Western intellectual tradition. Religions in general don't divide like this; certainly fundamentalist Islamists don't. Also we need to be careful with terms; so your title, linking the words 'Islamic' & terror, says as much about your own viewpoint as anything else. To a devout (peaceful?) Moslem, it should definitely say 'Islamist Terror', at the very least. And I have some sympathy for that. I maintain 'ad fontes' (going back to sources) is very important before making judgments about anything pertaining to religion, specially what appear to be perversions of religion. Thank you though for a very thought provoking piece.

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    1. I don't think what I was saying is dualism, let alone the typical sort from the Western intellectual tradition (which is of the mind and body variety): it's simply using language to make useful distinctions. I agree the Islamist/Islamic distinction is useful, but I also think it's important to emphasise that Islamist terror arises out of Islam as a phenomenon - in the sense of Islamic communities. Surveys have found that around a third of mosques in Britain display extremist ideology in them, and this material makes copious reference to Islamic scripture.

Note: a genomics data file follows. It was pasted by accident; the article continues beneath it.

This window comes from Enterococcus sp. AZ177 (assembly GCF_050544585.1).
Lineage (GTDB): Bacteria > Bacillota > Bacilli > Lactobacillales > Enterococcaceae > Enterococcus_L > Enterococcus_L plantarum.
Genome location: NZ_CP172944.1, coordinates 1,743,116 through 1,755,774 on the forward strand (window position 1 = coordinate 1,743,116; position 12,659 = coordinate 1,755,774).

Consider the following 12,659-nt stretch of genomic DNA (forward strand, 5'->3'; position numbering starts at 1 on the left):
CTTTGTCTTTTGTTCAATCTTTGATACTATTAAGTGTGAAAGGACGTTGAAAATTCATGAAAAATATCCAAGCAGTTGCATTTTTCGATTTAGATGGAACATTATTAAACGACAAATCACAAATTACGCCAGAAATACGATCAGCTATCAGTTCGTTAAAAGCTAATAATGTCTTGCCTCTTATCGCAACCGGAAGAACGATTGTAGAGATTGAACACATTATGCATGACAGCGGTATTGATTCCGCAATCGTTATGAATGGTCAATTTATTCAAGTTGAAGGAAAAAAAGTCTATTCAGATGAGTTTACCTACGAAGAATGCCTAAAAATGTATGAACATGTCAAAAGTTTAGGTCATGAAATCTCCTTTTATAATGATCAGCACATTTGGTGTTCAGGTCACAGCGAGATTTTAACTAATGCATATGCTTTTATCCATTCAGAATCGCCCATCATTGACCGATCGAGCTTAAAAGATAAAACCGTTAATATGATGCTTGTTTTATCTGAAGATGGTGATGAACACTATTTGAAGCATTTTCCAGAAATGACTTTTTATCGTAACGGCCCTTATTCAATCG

The writer Saif Rahman has said for example: ‘Non-believers acc to Quran are apes, beasts, pigs & asses; are losers, diseased, dumb, impure, unjust, liars, cursed & despised by Allah.’ There is a basic distinction there between believers (good) and non-believers (bad). That distinction does not have to be emphasised in practising the religion, but unfortunately it is at the moment, including through 'jihad' (holy war). Unfortunately, Islamism and jihadism are both phenomena of contemporary Islam whether we like it or not (and of course we do not).

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  3. I'm not saying you have to be African to comment on Africa etc (fill in the blanks) but looking at (scriptural) sources is still the best way to evaluate which faction is the 'real Islam). Also, the answer to the question 'is it godless violence?' of course depends on your view of God.